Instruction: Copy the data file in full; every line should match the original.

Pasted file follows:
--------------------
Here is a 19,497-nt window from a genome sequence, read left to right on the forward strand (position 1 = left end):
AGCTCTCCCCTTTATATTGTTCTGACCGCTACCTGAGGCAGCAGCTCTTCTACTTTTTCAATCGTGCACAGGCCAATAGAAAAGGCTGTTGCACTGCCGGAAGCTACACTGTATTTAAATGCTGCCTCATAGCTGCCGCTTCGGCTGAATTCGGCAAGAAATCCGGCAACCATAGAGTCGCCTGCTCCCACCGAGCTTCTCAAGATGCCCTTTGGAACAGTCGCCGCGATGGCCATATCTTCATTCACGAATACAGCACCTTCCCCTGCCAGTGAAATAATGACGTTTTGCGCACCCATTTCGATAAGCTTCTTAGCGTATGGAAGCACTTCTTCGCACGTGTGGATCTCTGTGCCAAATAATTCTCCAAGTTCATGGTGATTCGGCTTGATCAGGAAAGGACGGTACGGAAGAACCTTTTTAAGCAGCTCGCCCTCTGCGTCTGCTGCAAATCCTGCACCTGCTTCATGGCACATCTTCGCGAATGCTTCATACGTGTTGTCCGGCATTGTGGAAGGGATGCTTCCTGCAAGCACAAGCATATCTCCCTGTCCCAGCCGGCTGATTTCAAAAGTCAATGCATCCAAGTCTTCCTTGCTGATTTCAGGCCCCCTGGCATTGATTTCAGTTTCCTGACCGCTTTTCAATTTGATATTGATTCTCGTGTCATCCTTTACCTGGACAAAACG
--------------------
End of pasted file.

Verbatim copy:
Here is a 19,497-nt window from a genome sequence, read left to right on the forward strand (position 1 = left end):
AGCTCTCCCCTTTATATTGTTCTGACCGCTACCTGAGGCAGCAGCTCTTCTACTTTTTCAATCGTGCACAGGCCAATAGAAAAGGCTGTTGCACTGCCGGAAGCTACACTGTATTTAAATGCTGCCTCATAGCTGCCGCTTCGGCTGAATTCGGCAAGAAATCCGGCAACCATAGAGTCGCCTGCTCCCACCGAGCTTCTCAAGATGCCCTTTGGAACAGTCGCCGCGATGGCCATATCTTCATTCACGAATACAGCACCTTCCCCTGCCAGTGAAATAATGACGTTTTGCGCACCCATTTCGATAAGCTTCTTAGCGTATGGAAGCACTTCTTCGCACGTGTGGATCTCTGTGCCAAATAATTCTCCAAGTTCATGGTGATTCGGCTTGATCAGGAAAGGACGGTACGGAAGAACCTTTTTAAGCAGCTCGCCCTCTGCGTCTGCTGCAAATCCTGCACCTGCTTCATGGCACATCTTCGCGAATGCTTCATACGTGTTGTCCGGCATTGTGGAAGGGATGCTTCCTGCAAGCACAAGCATATCTCCCTGTCCCAGCCGGCTGATTTCAAAAGTCAATGCATCCAAGTCTTCCTTGCTGATTTCAGGCCCCCTGGCATTGATTTCAGTTTCCTGACCGCTTTTCAATTTGATATTGATTCTCGTGTCATCCTTTACCTGGACAAAACG